Bringer Bring"er, n.
One who brings.
Yet the first bringer of unwelcome news Hath but a
losing office. -Shak.
Bringer in, one who, or that which, introduces.
Bringer Bring"er, n. One who brings. Yet the first bringer of unwelcome news Hath but a losing office. -Shak. Bringer in, one who, or that which, introduces.
Outbring Out*bring", v. t. To bring or bear out.
Saber Sa"ber, Sabre Sa"bre, v. t. [imp. & p. p. Saberedor Sabred; p. pr. & vb. n. Sabering or Sabring.] [Cf. F. sabrer.] To strike, cut, or kill with a saber; to cut down, as with a saber. You send troops to saber and bayonet us into submission. -Burke.
To bring down the house. See under Bring. To keep house, to maintain an independent domestic establishment. To keep open house, to entertain friends at all times. Syn: Dwelling; residence; abode. See Tenement.
Play Play, n. 1. Amusement; sport; frolic; gambols. 2. Any exercise, or series of actions, intended for amusement or diversion; a game. John naturally loved rough play. -Arbuthnot. 3. The act or practice of contending for victory, amusement, or a prize, as at dice, cards, or billiards; gaming; as, to lose a fortune in play. 4. Action; use; employment; exercise; practice; as, fair play; sword play; a play of wit. ``The next who comes in play.' -Dryden. 5. A dramatic composition; a comedy or tragedy; a composition in which characters are represented by dialogue and action. A play ought to be a just image of human nature. -Dryden. 6. The representation or exhibition of a comedy or tragedy; as, he attends ever play. 7. Performance on an instrument of music. 8. Motion; movement, regular or irregular; as, the play of a wheel or piston; hence, also, room for motion; free and easy action. ``To give them play, front and rear.' -Milton. The joints are let exactly into one another, that they have no play between them. -Moxon. 9. Hence, liberty of acting; room for enlargement or display; scope; as, to give full play to mirth. Play actor, an actor of dramas. -Prynne. Play debt, a gambling debt. -Arbuthnot. Play pleasure, idle amusement. [Obs.] -Bacon. A play upon words, the use of a word in such a way as to be capable of double meaning; punning. Play of colors, prismatic variation of colors. To bring into play, To come into play, to bring or come into use or exercise. To hold in play, to keep occupied or employed.
Gangway Gang"way`, n. [See Gang, v. i.] 1. A passage or way into or out of any inclosed place; esp., a temporary way of access formed of planks. 2. In the English House of Commons, a narrow aisle across the house, below which sit those who do not vote steadly either with the government or with the opposition. 3. (Naut.) The opening through the bulwarks of a vessel by which persons enter or leave it. 4. (Naut.) That part of the spar deck of a vessel on each side of the booms, from the quarter deck to the forecastle; - more properly termed the waist. -Totten. Gangway ladder, a ladder rigged on the side of a vessel at the gangway. To bring to the gangway, to punish (a seaman) by flogging him at the gangway.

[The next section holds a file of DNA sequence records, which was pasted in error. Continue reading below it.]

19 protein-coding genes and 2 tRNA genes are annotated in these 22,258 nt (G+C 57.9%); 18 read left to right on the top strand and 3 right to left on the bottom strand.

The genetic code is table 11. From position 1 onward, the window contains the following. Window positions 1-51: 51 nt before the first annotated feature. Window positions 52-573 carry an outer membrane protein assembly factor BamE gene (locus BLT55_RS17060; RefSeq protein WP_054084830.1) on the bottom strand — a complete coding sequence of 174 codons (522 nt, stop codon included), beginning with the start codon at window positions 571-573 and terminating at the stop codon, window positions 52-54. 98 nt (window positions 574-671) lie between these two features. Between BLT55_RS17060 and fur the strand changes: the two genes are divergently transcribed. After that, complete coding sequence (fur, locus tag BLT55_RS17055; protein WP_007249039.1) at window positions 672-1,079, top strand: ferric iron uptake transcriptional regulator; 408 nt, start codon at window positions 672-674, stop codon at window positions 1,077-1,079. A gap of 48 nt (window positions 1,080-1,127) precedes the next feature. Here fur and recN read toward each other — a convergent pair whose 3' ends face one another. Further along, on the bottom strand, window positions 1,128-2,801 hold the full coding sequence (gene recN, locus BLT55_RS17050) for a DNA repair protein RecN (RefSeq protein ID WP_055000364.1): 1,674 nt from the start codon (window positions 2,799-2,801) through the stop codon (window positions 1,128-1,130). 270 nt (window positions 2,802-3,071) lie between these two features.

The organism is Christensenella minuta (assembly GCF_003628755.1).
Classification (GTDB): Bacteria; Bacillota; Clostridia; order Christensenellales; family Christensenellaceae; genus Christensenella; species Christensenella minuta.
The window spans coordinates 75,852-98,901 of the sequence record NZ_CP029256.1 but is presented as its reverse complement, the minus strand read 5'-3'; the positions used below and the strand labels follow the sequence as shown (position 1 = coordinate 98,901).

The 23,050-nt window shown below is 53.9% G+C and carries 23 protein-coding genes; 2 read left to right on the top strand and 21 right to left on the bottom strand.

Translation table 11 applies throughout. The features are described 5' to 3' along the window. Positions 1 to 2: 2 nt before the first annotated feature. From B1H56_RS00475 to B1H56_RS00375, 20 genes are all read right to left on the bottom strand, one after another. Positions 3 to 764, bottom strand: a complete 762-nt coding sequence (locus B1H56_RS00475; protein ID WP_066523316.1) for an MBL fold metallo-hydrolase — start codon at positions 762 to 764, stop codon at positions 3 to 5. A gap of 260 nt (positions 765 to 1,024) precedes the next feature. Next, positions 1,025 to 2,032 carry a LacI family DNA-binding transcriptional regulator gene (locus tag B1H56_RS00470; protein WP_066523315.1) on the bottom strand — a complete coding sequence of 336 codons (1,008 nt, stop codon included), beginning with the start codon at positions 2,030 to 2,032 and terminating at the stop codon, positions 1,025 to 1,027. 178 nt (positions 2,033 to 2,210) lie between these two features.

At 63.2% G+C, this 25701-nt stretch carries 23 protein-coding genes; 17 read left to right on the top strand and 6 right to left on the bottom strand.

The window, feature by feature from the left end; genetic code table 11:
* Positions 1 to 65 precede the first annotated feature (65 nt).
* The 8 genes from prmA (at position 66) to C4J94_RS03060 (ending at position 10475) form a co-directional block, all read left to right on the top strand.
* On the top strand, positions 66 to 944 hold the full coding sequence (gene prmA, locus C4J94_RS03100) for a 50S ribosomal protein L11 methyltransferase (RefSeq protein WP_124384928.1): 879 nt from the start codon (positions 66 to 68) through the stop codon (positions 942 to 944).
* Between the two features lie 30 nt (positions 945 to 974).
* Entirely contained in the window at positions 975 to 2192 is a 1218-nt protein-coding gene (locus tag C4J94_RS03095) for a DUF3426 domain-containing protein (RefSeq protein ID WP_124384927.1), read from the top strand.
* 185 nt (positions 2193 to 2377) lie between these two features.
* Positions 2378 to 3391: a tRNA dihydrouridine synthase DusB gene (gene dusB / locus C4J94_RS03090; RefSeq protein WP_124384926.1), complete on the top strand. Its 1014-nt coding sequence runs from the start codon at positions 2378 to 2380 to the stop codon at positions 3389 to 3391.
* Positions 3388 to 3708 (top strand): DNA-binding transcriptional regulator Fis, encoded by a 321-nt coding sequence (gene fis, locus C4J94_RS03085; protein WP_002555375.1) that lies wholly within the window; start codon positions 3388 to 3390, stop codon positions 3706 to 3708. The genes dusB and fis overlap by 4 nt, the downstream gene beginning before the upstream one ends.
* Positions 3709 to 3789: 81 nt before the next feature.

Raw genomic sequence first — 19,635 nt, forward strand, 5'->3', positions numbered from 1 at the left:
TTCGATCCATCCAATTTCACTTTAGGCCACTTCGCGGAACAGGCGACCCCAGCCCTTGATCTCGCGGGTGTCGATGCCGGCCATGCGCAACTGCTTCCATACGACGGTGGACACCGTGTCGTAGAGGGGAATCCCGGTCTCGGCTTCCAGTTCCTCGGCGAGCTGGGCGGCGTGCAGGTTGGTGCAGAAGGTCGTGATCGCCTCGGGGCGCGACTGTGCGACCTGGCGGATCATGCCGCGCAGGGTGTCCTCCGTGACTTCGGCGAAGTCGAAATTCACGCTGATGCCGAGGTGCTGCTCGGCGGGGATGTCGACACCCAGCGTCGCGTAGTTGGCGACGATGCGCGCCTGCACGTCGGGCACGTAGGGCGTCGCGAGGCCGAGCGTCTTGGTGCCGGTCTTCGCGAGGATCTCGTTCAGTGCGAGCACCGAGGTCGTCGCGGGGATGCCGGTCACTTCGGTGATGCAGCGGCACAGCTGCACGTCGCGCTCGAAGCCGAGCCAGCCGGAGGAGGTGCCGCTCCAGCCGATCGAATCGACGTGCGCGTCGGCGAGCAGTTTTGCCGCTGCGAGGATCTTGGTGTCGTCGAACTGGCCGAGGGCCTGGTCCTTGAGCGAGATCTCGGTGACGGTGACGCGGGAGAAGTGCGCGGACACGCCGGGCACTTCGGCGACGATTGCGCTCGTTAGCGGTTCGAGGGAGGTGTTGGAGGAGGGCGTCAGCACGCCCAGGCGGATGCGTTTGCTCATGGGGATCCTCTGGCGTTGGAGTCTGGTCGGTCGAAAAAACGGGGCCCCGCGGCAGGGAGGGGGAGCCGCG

Hammer Ham"mer, n. [OE. hamer, AS. hamer, hamor; akin to D. hamer, G. & Dan. hammer, Sw. hammare, Icel. hamarr, hammer, crag, and perh. to Gr. ? anvil, Skr. a?man stone.] 1. An instrument for driving nails, beating metals, and the like, consisting of a head, usually of steel or iron, fixed crosswise to a handle. With busy hammers closing rivets up. -Shak. 2. Something which in firm or action resembles the common hammer; as: (a) That part of a clock which strikes upon the bell to indicate the hour. (b) The padded mallet of a piano, which strikes the wires, to produce the tones. (c) (Anat.) The malleus. See under Ear. (Gun.) That part of a gunlock which strikes the percussion cap, or firing pin; the cock; formerly, however, a piece of steel covering the pan of a flintlock musket and struck by the flint of the cock to ignite the priming. (e) Also, a person of thing that smites or shatters; as, St. Augustine was the hammer of heresies. He met the stern legionaries [of Rome] who had been the ``massive iron hammers' of the whole earth. -J. H. Newman. Atmospheric hammer, a dead stroke hammer in which the spring is formed by confined air. Drop hammer, Face hammer, etc. See under Drop, Face, etc. Hammer fish. See Hammerhead. Hammer hardening, the process of hardening metal by hammering it when cold. Hammer shell (Zo["o]l.), any species of Malleus, a genus of marine bivalve shells, allied to the pearl oysters, having the wings narrow and elongated, so as to give them a hammer shaped outline; - called also hammer oyster. To bring to the hammer, to put up at auction.
Rear Rear, a. Being behind, or in the hindmost part; hindmost; as, the rear rank of a company. Rear admiral, an officer in the navy, next in rank below a vice admiral, and above a commodore. See Admiral. Rear front (Mil.), the rear rank of a body of troops when faced about and standing in that position. Rear guard (Mil.), the division of an army that marches in the rear of the main body to protect it; - used also figuratively. Rear line (Mil.), the line in the rear of an army. Rear rank (Mil.), the rank or line of a body of troops which is in the rear, or last in order. Rear sight (Firearms), the sight nearest the breech. To bring up the rear, to come last or behind.